5. On behalf of the 1st, 4th, 6th and 7th Defendants, the Hon Attorney General filed grounds of opposition to the plaintiffs application on 13th July 2020. Interalia in the grounds of apposition the Attorney General contended no Court order was lodged for registration against the title of the property as an encumbrance to any dealings affecting the property, that there was not appropriate service of the Court order and in the absence of the registration of the Court order in the land registry, there was nothing to impede the registrar from effecting the registration of any other instruments; and further that in the circumstances of this case actual service of the court order needed to be effected on the 1st and 6th defendants in lieu of the registration of the order against the title which the applicants failed to do. The AG thus argued the 1st and 6th defendants in the circumstances could be held to be in contempt of the order.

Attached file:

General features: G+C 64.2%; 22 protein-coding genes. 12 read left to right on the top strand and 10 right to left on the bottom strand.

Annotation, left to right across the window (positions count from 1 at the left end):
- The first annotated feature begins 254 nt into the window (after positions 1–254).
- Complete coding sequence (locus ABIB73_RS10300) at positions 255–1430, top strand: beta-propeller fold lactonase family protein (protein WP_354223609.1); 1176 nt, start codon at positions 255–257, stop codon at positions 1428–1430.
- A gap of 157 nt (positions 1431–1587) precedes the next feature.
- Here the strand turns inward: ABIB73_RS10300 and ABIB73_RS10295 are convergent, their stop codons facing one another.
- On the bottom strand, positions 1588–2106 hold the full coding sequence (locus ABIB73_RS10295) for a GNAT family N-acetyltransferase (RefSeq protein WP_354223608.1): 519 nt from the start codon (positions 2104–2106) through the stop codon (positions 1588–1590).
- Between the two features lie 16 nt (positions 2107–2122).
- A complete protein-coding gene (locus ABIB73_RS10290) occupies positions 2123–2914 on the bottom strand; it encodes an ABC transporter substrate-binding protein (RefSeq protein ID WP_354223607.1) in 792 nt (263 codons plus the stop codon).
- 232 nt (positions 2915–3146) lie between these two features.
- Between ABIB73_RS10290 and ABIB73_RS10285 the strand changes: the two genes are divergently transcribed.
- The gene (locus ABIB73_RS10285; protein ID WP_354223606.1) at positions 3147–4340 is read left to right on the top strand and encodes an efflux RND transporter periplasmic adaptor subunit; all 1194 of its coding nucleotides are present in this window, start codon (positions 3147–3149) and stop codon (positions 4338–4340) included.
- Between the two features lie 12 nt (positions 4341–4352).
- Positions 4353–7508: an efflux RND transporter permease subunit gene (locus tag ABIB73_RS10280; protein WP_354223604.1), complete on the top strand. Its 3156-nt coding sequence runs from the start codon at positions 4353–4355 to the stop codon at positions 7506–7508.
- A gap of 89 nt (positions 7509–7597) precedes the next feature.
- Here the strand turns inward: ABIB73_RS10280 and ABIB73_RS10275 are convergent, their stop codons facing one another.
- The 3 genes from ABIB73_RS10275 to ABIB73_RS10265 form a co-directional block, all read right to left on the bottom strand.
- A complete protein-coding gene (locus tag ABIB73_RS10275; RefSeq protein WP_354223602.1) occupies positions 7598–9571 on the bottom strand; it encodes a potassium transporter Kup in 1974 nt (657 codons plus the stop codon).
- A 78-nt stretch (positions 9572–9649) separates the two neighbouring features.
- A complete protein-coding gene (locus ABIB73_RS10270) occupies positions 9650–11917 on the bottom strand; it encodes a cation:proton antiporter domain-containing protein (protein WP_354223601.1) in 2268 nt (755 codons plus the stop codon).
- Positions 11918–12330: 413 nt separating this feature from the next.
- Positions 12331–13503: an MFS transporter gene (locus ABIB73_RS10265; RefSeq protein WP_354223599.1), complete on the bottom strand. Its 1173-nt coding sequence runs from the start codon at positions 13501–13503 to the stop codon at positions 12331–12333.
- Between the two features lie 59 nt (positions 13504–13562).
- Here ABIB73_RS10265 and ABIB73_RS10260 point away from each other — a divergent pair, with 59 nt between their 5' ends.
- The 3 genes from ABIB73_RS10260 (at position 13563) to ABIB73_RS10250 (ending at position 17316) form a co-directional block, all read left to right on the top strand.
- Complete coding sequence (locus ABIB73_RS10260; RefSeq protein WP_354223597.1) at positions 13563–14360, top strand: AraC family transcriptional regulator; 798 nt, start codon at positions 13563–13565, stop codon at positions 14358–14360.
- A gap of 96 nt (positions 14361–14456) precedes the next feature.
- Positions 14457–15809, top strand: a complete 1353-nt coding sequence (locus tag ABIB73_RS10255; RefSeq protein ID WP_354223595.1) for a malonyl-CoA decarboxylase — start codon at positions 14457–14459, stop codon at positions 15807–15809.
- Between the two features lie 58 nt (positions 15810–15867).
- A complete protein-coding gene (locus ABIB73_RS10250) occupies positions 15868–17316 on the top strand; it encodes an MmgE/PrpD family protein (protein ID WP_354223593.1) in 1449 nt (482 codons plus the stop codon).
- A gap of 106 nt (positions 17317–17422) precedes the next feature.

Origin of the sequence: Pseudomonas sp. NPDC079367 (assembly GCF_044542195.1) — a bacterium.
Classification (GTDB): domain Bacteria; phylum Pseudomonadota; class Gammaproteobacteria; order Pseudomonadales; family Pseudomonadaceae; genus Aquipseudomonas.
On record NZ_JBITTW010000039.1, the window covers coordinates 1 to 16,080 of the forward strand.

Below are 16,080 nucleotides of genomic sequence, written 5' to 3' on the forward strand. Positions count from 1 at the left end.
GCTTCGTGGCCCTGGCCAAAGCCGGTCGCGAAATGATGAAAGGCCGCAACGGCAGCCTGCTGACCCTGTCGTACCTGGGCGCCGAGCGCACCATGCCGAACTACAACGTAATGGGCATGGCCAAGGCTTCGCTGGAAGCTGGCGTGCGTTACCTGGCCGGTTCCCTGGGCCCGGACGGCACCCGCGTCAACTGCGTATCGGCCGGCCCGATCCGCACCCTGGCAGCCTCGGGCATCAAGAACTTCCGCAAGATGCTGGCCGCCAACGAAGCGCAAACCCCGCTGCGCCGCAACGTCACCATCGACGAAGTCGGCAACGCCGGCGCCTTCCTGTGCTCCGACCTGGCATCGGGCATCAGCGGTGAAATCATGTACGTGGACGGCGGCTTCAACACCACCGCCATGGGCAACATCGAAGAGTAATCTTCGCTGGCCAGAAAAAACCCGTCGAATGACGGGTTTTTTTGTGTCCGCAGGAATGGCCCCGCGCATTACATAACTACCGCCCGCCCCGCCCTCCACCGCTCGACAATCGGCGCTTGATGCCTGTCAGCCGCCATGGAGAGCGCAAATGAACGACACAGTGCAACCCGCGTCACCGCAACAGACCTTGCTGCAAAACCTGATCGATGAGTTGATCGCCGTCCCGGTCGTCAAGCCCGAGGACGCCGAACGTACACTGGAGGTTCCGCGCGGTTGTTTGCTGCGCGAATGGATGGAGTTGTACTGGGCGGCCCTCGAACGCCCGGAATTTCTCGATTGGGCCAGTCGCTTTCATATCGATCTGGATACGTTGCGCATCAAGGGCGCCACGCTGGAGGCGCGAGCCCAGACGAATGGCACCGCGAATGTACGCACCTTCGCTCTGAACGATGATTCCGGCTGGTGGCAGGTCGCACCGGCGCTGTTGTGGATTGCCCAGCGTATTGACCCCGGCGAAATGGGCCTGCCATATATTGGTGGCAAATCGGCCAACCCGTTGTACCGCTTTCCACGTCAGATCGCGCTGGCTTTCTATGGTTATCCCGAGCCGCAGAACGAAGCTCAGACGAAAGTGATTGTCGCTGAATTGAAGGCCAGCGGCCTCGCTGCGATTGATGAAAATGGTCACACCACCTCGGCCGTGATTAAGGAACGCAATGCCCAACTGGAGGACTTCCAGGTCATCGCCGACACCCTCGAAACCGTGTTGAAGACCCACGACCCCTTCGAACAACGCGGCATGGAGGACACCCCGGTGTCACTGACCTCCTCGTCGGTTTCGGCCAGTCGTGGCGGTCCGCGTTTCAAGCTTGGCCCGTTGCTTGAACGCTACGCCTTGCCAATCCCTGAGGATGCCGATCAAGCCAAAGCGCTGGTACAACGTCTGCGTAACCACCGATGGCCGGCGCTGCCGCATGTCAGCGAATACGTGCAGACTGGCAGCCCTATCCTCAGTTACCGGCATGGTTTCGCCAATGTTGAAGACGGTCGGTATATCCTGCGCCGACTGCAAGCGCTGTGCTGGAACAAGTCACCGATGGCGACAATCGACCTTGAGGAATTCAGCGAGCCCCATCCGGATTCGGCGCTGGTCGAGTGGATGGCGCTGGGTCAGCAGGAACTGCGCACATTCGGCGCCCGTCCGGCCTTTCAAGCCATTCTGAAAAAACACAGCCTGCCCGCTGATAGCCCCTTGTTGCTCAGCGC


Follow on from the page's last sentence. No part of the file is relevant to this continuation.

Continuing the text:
6. The 3rd Defendant Harun Chemjor Chepkeintany swore a replying affidavit dated 7th October 2020 in opposition to the plaintiffs application for contempt under consideration. The 3rd defendant also filed written submissions dated 9th November 2020. The main thrust of the 3rd defendants opposition to the plaintiffs application was that the Court order the subject of the contempt proceedings had been overtaken by event since the land register relating to LR No.10762 and LR No. 8437 had already been closed by the 1st defendant following subdivision of the suit land. The 3rd defendant deponed that members of Ukingoni Farm Limited on 13th February 2010 unanimously resolved to subdivide the suit properties after the ownership dispute was determined on 13th October 2006 in Nakuru HCCC No.71 of 1994 where judgment was delivered in favour of Ukingoni Farm Limited as against Ngedalel Koiyo Farm Ltd. The 3rd Defendant stated that as the directors of Ukingoni Farm Limited, they surrendered the provisional title deeds they held over the suit lands to facilitate the subdivision and to enable the issuance of individual titles to the members.